How to set up SuperSu root manager after root

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How to set up SuperSu root manager after root

If you have SuperSu on your device you must be familiar with rooting. So what is SuperSu application and what can you do with it? In general it is the tool which manages root permissions for all the applications on the phone which require root, with SuperSu you can select which apps have root access and which do not.

Lets have a look inside SuperSu, inside you have 3 sections: Apps, Logs and Settings.

The 1st section (APPS) shows you list of  applications installed on the device which asked for root access.

Click on app to open menu: next to option ACCESS you can select PROMPT, GRANT or DENY, depending if you want application to gain root privileges. Try to keep list of apps with granted permissions as short as you can, allow permissions only for the apps which either work with root only or have more privileges with it.

Next option is NOTIFICATIONS, you can choose options: “Global Default” to see  notifications if app is gaining access on the screen or “Disabled”, to switch off annoying dialog for specific app.

The 2nd section (LOGS) Shows you which app asked for root permission, time and which action was taken (allowed or denied) in case you switched on Logging option in settings. Pretty simple. Let’s move further!

The 3nd section (SETTINGS) Settings is the largest one and the most important – Settings. Correct set up is of great importance to avoid problems.

Enable SuperSu – switches on/off root on the phone, should have checkmark for root t work;

Re-authentication – disabled in case you do not want SuperSu to ask permissions again in case app is reinstalled or upgraded. If option was enabled SuperSu will always ask again permissions for the app after upgrade/reinstallation. I keep it disabled to avoid annoying dialogue pop-up.

Default access – selects default root access for all apps in case no option was chosen when prompt appears. You can choose GRANT / PROMPT/DENY.

Auto deny countdown (available for PRO version only) – gives you option to set up countdown time on SuperSu prompt asking to grant or deny access, basically that is how long user will see prompt on the screen to decide the destiny of app, in case no option selected – default value is chosen. Keep in mind that setting the countdown more than 10 seconds may cause crashes for apps which are written not in perfect way. As for me it is a bit useless:)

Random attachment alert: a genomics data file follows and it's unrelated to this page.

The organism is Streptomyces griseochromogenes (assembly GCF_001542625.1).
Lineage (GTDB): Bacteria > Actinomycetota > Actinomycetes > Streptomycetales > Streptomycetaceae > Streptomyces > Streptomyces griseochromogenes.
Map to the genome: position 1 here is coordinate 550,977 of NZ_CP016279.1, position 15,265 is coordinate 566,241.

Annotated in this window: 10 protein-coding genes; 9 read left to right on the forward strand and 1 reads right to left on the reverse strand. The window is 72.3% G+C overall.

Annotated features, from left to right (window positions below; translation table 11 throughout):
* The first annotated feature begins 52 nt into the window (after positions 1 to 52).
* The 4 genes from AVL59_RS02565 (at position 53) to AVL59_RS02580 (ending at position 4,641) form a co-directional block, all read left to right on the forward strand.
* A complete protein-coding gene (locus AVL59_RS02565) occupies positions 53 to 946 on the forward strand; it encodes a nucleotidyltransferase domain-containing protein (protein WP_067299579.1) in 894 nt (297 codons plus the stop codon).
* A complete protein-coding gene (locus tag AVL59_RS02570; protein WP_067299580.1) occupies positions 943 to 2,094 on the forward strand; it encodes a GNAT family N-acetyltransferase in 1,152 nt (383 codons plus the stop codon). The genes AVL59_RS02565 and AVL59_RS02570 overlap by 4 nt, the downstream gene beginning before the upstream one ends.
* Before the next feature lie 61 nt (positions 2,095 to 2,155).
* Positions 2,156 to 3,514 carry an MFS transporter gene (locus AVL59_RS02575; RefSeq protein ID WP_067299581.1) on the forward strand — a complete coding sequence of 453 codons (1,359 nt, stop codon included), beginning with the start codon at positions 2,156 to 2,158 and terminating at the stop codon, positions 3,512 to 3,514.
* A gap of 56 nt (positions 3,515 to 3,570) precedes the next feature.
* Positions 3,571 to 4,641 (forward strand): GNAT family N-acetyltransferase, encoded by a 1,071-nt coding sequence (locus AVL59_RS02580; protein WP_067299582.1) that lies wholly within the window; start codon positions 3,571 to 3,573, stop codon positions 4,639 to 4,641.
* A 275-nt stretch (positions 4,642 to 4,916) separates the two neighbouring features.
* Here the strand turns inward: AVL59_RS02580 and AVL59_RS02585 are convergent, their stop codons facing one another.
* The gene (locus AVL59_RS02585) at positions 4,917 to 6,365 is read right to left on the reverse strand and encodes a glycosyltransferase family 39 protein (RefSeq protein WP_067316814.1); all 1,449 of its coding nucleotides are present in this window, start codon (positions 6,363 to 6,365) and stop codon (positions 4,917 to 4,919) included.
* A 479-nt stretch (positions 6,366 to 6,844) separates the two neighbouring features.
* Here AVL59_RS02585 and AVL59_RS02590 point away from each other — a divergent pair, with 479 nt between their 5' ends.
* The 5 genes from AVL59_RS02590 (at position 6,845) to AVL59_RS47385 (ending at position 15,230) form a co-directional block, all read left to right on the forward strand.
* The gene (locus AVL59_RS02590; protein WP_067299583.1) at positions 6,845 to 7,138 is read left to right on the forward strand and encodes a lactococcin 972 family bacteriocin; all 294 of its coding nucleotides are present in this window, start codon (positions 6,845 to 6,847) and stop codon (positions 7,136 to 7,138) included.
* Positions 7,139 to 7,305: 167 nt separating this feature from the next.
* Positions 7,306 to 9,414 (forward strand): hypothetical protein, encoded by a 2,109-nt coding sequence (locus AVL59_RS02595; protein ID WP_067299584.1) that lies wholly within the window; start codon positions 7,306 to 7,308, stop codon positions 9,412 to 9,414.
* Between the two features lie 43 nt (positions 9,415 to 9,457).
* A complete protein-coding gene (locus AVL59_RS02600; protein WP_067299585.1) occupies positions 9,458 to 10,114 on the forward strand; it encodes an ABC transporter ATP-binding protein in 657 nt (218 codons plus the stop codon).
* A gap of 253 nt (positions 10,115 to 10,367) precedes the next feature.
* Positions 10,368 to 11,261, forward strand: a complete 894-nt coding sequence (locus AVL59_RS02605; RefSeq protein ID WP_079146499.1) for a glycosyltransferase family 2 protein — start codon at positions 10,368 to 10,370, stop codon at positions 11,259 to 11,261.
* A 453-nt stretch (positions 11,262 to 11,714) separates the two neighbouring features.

Show notifications – you have two options to select: “Global Default”  – if you wish to see notifications in notification menu bar about gaining access, “Disabled” – in case notifications are annoying for you and you want to get rid of them. I always select second one.

Logging – if you are not a developer, do not plan to be developer and do not need to get debug logs from SuperSu or even do not know what it is  – select option NONE, otherwise if debugging is important choose GLOBAL DEFAULT. Keep in mind it may cause crash of the application in case root permissions are asked great deal of times and logs are saved, stored, fill up memory of the phone.

Clear logs after – time-frame during which SuperSu logs are saved in case Logging is enabled. Otherwise option is grayed out.

Logs date format – choose format of date displayed.

 The Auto-refresh apps and logs tab allows the phone automatically refresh apps and logs tabs as new entries are added. Detection depends on access and notification settings.

PIN code (Pro version only) – gives option to protect SuperSu with PIN, may be useful in case Multiusers option was enabled and different users use device.

Enable Su during boot – applies all permissions during boot in case option enabled. Otherwise, permissions are applied randomly after the boot. Better to keep option enabled for boot settings to be set up properly. This option is disabled by default – make sure you switch it on.

Launcher icon – gives you variety of SuperSu  logo options, also you can select INVISIBLE to hide icon.

Theme – select dark or light theme of SuperSu interface

Language – gives option to select convenient language from the list of available.

Install SuperSu into /system – option to make SuperSu system app, in this case you will not be able to remove it from regular application manager. To delete SuperSu you will need to use either Alternative App manager (Titanium backup), or use ADB, one more option – factory reset of the phone.

Trust system user – option to give root access to the apps that are located in /system/app (System applications).

Reinstall – designed to fix SuperSu crashes (SuperSu has stopped), click on it to clean up previous installation, then install from PlayStore. Not advised to use this option if no SuperSu issues occur.

Switch Superuser app – designed to change root manager, will clean up SuperSu. As for me SuperSu is the best app to manage root access, however if you prefer another one or just want to experiment – can try, that is your choice. Note that root can be lost during process and you will need to start all over again.

Full unroot – important option but tricky. Allows you completely remove root from device. Be careful with it – it can softbrick phone, I am seriously. Before clicking this button very important to switch off option Enable SuperSu, on the top of settings. Once done you can unroot, but not before unless you wish to flash stock firmware.